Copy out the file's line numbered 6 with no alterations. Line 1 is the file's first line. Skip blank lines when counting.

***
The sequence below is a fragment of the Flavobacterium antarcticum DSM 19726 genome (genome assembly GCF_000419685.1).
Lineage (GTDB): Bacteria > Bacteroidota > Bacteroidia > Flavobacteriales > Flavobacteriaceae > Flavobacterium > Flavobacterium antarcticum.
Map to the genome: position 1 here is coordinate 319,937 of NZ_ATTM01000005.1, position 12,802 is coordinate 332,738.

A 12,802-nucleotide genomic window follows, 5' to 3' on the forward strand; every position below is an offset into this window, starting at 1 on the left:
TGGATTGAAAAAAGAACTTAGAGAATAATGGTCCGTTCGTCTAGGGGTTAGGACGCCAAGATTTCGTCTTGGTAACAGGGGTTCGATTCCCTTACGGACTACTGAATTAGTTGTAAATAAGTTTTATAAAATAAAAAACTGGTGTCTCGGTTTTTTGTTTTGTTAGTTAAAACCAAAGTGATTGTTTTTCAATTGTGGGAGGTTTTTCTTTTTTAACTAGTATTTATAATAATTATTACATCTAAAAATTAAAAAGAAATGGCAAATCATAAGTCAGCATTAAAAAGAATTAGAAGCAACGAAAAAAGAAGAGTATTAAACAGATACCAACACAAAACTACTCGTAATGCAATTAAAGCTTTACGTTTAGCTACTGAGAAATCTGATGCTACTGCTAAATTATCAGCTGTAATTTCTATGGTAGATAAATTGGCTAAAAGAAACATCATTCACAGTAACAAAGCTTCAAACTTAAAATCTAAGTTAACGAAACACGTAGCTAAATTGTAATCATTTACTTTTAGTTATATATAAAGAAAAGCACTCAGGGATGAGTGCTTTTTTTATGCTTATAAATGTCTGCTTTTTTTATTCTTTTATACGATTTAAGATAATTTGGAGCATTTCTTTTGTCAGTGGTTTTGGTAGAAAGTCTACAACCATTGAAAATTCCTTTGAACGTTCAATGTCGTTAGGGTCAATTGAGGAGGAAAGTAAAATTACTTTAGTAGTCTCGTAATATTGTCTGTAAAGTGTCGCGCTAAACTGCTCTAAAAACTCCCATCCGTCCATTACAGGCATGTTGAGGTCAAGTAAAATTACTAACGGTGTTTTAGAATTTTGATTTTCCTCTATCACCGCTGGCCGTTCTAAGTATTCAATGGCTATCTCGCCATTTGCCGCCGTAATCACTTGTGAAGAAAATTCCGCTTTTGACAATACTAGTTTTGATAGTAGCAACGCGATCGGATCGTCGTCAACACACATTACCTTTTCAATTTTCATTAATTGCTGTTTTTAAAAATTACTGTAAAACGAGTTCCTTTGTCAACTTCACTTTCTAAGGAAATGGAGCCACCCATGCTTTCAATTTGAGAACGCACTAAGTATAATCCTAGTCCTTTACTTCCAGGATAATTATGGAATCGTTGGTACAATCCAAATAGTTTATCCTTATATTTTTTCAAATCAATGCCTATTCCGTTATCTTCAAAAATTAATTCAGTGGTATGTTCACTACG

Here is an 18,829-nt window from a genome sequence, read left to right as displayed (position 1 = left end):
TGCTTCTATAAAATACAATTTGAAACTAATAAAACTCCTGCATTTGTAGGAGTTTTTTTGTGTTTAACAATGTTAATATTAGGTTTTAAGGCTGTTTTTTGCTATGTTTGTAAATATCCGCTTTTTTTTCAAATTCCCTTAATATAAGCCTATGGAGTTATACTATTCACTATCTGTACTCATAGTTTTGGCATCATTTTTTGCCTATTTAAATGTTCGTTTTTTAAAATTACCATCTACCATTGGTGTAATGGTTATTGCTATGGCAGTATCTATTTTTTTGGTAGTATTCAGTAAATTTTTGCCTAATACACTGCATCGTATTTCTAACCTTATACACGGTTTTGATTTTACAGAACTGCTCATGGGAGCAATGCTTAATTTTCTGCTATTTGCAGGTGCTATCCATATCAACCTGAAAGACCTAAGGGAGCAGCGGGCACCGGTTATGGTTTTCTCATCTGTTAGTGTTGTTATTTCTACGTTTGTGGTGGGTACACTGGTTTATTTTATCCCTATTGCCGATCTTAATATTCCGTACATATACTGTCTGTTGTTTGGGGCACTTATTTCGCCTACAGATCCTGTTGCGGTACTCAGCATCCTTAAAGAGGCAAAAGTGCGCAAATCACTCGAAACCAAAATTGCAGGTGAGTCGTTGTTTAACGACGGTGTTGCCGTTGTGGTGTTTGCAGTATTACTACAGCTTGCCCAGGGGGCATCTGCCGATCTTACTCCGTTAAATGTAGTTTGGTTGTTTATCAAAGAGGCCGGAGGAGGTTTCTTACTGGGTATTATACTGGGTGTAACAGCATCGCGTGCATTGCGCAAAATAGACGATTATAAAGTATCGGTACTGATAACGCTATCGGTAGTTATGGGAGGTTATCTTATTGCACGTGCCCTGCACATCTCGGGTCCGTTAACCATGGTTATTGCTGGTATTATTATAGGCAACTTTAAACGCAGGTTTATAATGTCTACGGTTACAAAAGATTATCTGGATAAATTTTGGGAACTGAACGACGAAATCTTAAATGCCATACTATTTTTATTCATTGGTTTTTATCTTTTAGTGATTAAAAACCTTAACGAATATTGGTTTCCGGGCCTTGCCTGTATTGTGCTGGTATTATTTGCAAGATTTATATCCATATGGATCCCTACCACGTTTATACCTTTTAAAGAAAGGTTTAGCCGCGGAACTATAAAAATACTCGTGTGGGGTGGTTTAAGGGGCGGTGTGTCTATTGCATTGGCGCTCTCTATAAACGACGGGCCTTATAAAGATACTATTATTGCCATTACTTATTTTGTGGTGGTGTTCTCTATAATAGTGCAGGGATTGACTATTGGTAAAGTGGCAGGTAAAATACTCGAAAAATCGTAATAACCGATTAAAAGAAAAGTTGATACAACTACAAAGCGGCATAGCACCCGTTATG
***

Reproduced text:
Here is an 18,829-nt window from a genome sequence, read left to right as displayed (position 1 = left end):